Furthermore, moving more responsibility to the states may miss the opportunity to address an even larger cost problem. While some dual eligibles are expensive and need extensive long-term supports and services, there are dual eligibles who are relatively low cost. More importantly though is that not all expensive Medicare beneficiaries are dually eligible.
Take a look at this chart.
In this chart, we see the most expensive individuals in the Medicare program. These are beneficiaries who have multiple chronic conditions and functional impairments. Fifty-seven percent of them are eligible for Medicare only. Forty-three percent of them are dually-eligible for Medicare and Medicaid. Numerous studies have shown that the care for high-cost Medicare–only beneficiaries are just as complex, and the quality of care calls for as much attention as that of the dual eligibles.
Why are we splitting these two groups? These are two groups of similarly situated individuals. They all have need for improved care. They all have multiple conditions that are expensive. Why do we tell some people, you get Medicare solely because you have income and then we tell some people you should get Medicaid, solely because you don’t have enough income?
Why is it a good idea to give states control of poor beneficiaries? Why should low-income beneficiaries get one of 50 different models to coordinate their care and people with income get Medicare? Why is CMS pushing states to take a greater role with a complex, expensive population when they are also being asked to find the resources to cover poor individuals in Medicaid and develop Exchanges to cover people in the private market? Congress should consider what states should do in health care and what are reasonable expectations. Congress should involve states in the conversation.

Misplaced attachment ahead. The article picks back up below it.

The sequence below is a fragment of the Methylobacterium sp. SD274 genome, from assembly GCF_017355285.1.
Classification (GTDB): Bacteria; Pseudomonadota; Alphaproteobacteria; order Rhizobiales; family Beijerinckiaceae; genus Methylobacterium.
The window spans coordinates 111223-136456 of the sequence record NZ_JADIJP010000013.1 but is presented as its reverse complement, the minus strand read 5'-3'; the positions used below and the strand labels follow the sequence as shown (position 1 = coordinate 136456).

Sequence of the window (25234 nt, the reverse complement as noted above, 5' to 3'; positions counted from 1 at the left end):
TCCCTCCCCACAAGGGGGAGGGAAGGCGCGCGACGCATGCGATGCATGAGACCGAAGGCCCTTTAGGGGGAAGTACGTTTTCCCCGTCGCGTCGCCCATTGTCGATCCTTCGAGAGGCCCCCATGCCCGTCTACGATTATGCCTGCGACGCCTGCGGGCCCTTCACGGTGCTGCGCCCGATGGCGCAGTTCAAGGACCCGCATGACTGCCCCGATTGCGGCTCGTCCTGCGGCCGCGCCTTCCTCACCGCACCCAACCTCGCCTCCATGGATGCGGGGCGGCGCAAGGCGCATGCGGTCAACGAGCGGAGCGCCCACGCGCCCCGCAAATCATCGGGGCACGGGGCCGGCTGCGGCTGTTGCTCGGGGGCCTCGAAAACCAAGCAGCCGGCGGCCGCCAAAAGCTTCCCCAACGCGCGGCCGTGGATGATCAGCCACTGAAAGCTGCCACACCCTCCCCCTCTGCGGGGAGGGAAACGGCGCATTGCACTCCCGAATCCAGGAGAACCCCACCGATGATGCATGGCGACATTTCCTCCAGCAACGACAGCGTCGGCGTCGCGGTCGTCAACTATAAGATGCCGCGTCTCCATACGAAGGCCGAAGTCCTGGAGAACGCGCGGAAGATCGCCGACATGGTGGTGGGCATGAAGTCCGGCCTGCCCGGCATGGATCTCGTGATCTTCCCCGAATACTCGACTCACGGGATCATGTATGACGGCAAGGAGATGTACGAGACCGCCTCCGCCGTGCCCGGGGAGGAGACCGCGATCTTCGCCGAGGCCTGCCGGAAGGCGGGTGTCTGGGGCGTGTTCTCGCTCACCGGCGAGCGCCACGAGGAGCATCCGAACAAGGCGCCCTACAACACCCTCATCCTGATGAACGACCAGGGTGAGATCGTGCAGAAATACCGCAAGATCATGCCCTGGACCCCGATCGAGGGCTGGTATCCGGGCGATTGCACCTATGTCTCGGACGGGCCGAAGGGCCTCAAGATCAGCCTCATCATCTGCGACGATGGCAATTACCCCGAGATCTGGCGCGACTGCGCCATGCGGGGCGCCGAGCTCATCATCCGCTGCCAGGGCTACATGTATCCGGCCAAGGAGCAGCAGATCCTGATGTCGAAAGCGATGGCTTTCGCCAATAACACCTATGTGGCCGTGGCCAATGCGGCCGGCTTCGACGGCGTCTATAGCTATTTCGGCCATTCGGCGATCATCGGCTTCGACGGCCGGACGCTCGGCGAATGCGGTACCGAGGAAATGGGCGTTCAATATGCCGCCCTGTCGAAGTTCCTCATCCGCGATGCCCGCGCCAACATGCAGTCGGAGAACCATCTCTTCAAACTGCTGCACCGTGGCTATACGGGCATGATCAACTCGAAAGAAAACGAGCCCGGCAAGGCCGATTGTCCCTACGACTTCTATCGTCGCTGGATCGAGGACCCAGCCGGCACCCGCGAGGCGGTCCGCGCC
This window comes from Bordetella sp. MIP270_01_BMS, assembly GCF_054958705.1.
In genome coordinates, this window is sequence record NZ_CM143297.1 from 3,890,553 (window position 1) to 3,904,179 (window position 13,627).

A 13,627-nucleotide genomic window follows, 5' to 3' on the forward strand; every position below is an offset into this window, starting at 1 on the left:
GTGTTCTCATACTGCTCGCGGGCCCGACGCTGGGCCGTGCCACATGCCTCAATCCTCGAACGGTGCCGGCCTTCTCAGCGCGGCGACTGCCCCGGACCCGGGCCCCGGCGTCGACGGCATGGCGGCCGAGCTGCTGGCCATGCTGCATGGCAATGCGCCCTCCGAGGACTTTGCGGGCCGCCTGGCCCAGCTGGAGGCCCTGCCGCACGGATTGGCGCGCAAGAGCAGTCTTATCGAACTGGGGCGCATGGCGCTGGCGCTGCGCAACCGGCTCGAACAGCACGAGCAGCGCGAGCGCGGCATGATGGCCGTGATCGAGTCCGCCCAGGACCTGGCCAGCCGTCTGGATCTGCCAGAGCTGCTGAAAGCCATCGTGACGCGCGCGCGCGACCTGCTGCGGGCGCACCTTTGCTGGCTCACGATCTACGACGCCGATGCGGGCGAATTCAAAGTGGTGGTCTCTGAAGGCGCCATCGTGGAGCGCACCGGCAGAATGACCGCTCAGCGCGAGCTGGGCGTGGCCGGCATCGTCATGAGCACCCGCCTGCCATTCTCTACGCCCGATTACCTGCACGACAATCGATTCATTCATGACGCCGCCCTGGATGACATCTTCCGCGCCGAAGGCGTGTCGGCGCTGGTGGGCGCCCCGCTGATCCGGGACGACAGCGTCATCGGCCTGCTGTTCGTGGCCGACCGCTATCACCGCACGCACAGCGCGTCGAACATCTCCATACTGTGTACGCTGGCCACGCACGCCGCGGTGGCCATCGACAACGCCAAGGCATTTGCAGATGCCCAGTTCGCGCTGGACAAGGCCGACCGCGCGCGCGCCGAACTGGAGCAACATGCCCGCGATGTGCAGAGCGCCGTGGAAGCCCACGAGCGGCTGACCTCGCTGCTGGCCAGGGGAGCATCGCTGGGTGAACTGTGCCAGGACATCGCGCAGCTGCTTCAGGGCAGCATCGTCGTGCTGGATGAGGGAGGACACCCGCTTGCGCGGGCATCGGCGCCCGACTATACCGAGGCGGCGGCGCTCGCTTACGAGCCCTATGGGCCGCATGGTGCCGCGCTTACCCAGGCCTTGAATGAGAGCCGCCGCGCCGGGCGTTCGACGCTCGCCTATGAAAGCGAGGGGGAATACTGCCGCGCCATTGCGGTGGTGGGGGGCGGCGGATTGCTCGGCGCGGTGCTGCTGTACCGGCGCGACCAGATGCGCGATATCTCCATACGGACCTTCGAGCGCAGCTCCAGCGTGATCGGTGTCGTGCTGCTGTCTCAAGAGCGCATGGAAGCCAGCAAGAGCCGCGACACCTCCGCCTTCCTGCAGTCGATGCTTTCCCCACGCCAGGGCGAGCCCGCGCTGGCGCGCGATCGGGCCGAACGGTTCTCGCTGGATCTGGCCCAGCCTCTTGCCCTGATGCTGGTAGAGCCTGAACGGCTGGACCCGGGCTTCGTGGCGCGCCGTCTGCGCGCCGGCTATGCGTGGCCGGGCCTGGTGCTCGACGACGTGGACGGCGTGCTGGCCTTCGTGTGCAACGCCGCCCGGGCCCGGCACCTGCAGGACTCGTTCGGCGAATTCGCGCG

If Congress wants states to administer benefits for the aged, blind and disabled, and low- income individuals along with managing the exchanges for individuals with incomes up to 400 percent of poverty, Congress can do so. If health care is the primary responsibility of states, it is because of decisions made by Congress. States are being asked to do so much in health care while also overseeing education, public safety, roads and bridges and meet in most cases a balanced budget requirement.
Congress needs to step back and ask where states are best able to focus on health care. We should ask states. When we look at the long term spending growth of our health care entitlements, we should use this as an opportunity to reconsider the role of the states in providing health care coverage. What we ask of the states should be thoughtfully considered in any discussion.
I know there are people telling us we shouldn’t talk about health care entitlements now. President Obama hasn’t come to the table yet. We don’t have a choice. Look at the numbers.
Look at the spending. We only make the problem worse by putting it off. We can save federal dollars by extracting more from beneficiaries, providers and states, but that won’t bend the long-term growth curve. We have to talk about solutions to actually lower the growth curve now.
Mr. President, we are $16 trillion in debt. One of every four dollars we will spend in this next decade will be on Medicare and Medicaid. We will see health care entitlements double as a percentage of GDP in the next 25 years. If we want Medicare and Medicaid to not only survive but also thrive for the next generation, we need to be willing to ask fundamental questions and seek solutions that can affect the growth curve. I sincerely hope we are willing to look for solutions that can make a real difference.